Forester: That’s a good question. First of all, we do have one more public test and that is going to be on our certification deadline which is the 5th of December. But in addition to that, we have folks that have joined us here in our office. Here at Washington County Elections, we have a special observation room where interested parties can observe the various processes that are happening in our secure area, via a feed directly from a worker’s monitor. So in the example of our signature verification process, we can project the work that a signature verifier is doing directly onto a monitor in our observation room and so observers can follow along.

Later in the process, we also do what’s called adjudicating ballots. When we have a ballot for a vote where the intent is not clear to the tabulation system, we have a bipartisan human team looking at that and adjudicating and trying to make sure that we are capturing the voter intent. So that is also something that we send to monitors in the observation room. In addition, there is a feed to our surveillance camera system throughout the building. They can watch what’s going on in all of the parts of the building from a closed circuit television monitor.

Miller: If someone, or when someone comes to you with various concerns or various questions that you can tell are based on misinformation, and then you or somebody in your office explains the safeguards in place, explains the process, the way you’ve been doing for us, do you feel like you’re actually able to convince them of the security of the system?

Forester: I feel like sometimes we are and it really depends where they’re coming from. Sometimes we are able to show them what we’re doing and they say, ‘Okay, I didn’t know that, this is new information for me. I see that this is actually a safe process, a secure process.’ And other times I don’t think that we fully convince folks, but I and a lot of my colleagues around the state view these conversations like it’s necessary, it’s just part of our effort to be transparent. And also we recognize that it’s incremental. We might not fully convince someone at one point, but a lot of folks will come back and we sometimes will get to know them a little bit, we’ll develop a relationship, and then they might begin to trust us just based on that kind of familiarity,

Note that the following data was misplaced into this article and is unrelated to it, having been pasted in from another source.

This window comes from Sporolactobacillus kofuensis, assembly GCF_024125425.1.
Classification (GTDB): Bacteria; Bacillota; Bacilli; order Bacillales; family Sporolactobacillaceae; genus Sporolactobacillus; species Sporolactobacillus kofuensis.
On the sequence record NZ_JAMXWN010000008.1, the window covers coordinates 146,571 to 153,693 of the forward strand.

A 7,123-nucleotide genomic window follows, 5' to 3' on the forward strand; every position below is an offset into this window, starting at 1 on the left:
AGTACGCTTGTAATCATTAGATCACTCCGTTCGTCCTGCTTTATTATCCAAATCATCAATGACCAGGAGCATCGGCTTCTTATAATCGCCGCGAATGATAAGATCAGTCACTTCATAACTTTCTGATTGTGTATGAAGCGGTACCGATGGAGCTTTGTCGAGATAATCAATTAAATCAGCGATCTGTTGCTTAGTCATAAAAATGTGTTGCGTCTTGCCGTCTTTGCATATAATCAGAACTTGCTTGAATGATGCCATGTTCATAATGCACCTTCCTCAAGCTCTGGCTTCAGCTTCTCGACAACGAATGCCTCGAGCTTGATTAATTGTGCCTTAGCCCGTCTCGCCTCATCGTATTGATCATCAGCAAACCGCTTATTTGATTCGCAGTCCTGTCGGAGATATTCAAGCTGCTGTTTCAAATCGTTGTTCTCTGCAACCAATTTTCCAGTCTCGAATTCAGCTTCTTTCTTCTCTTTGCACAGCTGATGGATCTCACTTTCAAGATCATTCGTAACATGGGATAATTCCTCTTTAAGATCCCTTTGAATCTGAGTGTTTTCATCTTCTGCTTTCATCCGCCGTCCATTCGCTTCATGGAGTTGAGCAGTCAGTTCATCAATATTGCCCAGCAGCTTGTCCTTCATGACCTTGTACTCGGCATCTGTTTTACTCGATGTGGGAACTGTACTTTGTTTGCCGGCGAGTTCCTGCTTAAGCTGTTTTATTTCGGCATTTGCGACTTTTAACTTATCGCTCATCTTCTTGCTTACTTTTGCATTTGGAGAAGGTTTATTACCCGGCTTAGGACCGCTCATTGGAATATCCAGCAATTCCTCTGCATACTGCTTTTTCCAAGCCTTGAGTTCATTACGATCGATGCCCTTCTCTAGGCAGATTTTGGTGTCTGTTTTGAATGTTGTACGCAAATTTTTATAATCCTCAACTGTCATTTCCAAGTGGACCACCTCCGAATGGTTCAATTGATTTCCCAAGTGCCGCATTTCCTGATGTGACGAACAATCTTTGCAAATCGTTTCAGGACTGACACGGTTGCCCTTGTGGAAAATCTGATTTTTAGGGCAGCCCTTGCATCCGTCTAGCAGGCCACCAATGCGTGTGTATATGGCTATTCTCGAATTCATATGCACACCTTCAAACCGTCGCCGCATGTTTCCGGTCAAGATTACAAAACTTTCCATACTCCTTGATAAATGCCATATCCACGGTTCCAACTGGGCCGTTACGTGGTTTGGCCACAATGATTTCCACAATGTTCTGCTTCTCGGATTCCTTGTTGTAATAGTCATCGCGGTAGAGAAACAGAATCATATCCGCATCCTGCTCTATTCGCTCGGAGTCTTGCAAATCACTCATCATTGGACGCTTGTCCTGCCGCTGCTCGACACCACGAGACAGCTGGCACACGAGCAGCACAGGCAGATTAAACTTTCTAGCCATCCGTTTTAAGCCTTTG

Miller: The cycle we’re in, right now, is that election doubt has often been sowed at the national level. And then it trickles down to states where some combination of conspiracy theories and misinformation is leading people to believe that widespread election fraud is happening, despite the fact that there is no evidence to back that up. Do you see a way to break that overall cycle?

Forester: We certainly do see some of the things that are talked about on the national level, here in Washington County and have had some of those conversations here in the office. But I think you really hit the nail on the head when you say there’s never been any evidence of widespread voter fraud in Oregon or anywhere in the country really. So we just have to keep coming back to that.

Miller: I imagine, I hope that you always feel a grave sense of responsibility in your job, given what’s at stake in it. I should say, before you were in Washington County, you were in Multnomah County for much of a decade. Is stress higher now because of the level of focus on election processes? And I’m thinking, what would people say if there were some kind of honest mistake?

Forester: Yeah, I think that there is added scrutiny. I mean, as you mentioned, I have been doing this for a little while and I think there’s always been scrutiny on elections, I think it has increased and that the stress has increased a little bit. To a certain extent, scrutiny is really good for the elections office. We need to - and we do - as you mentioned, we do take our jobs very seriously. We all believe that the goal of fair, transparent, secure elections is a very important goal. And so I would say that scrutiny and questions from observers and other folks in the public are good because they make us improve our processes. But we do get concerned because sometimes it happens, there are honest mistakes, it’s a human process and we do worry about those sort of getting blown out of proportion, or taken out of context maybe.

Miller: Dan Forester, thanks for your time.

Forester: Well, thank you Dave.

Miller: Dan Forester is the Elections Manager in Washington County’s Elections Division.

Contact “Think Out Loud®”

If you’d like to comment on any of the topics in this show or suggest a topic of your own, please get in touch with us on Facebook or Twitter, send an email to, or you can leave a voicemail for us at 503-293-1983. The call-in phone number during the noon hour is 888-665-5865.